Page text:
The headphone jack has been a standard feature on phones for decades, but the headphone jack is being slowly phased out of smartphones. Most smartphones that are released in the next year or two will be released with no headphone jack. This means that you’ll need to buy a set of earbuds to listen to your music. Here are tips to help you choose the best earbuds for you. But one thing that unites all earbuds is that they eventually get disgustingly gross, with a buildup of earwax and debris that can hinder sound quality and reduce overall volume output. As a result, you should take the time to clean them once in a while.
Here we go over how to clean your earbuds, whether you have hard plastic or soft rubber-tipped earbuds. We cover a variety of methods for cleaning that anyone can perform.
Why Should You Clean Your Headphones?
Clean headphones are more sanitary, but you also want to maintain your headphones. Whether you use over-the-ear or in-ear headphones, you should clean them regularly for both hygiene and maintenance reasons. This is especially true if you use your headphones while you exercise, as so many of us do. Sweat can build up and make the ear cups smell bad. Ear wax can clog drivers and reduce not only volume, but also sound clarity. Then there’s all the dirt you can’t see like bacteria and other microbes that might make you sick. Clean headphones are just more sanitary. If you touch a contaminated earbud, you could spread the virus to other surfaces, or become infected with it if you touch your mouth, nose, or eyes.
Headphones can be the source of a variety of bacteria. They can be shared and passed from one person to another if they are not cleaned properly. Even if you don’t share your headphones, think about what your earbuds have touched and whether you want to put that inside your ear. A variety of staphylococcus is one of the most common bacteria that can be transferred from your ear to your earbuds. An overgrowth of this sort of bacteria could also cause an ear infection. Cleaning your earbuds will help you reduce this risk.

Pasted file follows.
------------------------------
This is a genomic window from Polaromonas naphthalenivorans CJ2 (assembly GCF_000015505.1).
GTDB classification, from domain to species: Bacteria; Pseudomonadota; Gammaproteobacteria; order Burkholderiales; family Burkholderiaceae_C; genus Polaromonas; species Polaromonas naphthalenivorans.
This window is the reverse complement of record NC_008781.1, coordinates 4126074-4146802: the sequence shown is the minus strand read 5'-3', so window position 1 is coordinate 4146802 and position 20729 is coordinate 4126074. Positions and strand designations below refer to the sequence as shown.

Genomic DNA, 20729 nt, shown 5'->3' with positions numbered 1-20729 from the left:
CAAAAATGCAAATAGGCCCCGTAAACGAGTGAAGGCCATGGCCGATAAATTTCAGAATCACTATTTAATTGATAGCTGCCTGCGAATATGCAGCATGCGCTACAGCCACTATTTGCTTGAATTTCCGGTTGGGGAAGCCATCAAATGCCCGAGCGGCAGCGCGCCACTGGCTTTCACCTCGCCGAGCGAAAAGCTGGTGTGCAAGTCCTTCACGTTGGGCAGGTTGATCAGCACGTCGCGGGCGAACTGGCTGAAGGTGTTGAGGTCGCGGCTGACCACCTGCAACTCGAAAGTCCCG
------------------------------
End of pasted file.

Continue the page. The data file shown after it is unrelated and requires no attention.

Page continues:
Beginning With the Basics
There are several ways to clean up your electronics, but a less is more approach is always the best way to go. So let’s begin by going over the simplest and least risky ways of cleaning the buildup from most earbuds. Begin with the most basic cleaning tools and work your way up until the earbuds are adequately clean. There’s no need to get invasive with a toothpick if a puff of air takes care of it, right? Always start small before jumping to extremes, and use only what the job calls for. Many of the tools mentioned here are common household items. You can buy cleaning kits for earbuds that have a lot of similar tools, but you may already have what you need.
Forced Air to Clear your Earbuds
While blowing air from your mouth into your earbuds might knock away some dust or flakey earwax, it will most likely be inadequate, and you could inadvertently deposit tiny bits of saliva onto something that goes in your ears — not exactly sanitary. Try the following tools: A bulb/rocket blower Canned air For hard plastic earbuds, point the dirty speaker grills away from you and toward the floor. Try pointing the blower up and into the earbud speaker grills, away from your face. You don’t want to let debris fly towards your eyes, and you want gravity to help your mascara stay in place.
It is not easy to get the best earbuds out there. To make the right decision, make sure to get a pair of earbuds that have soft rubber tips and that you can remove easily. You will also need to make sure that the earbuds are made of durable materials. If you decide to clean the tips with water, let them dry overnight before putting them back on the earbuds.
If you’re using a cleaning product to clean the earbuds, then make sure to test it on a surface that is completely clean before using it on your earbuds. If it does not work, then use another cleaning product. If the earbuds still don’t look clean after cleaning, then use a microfiber cloth to clean them.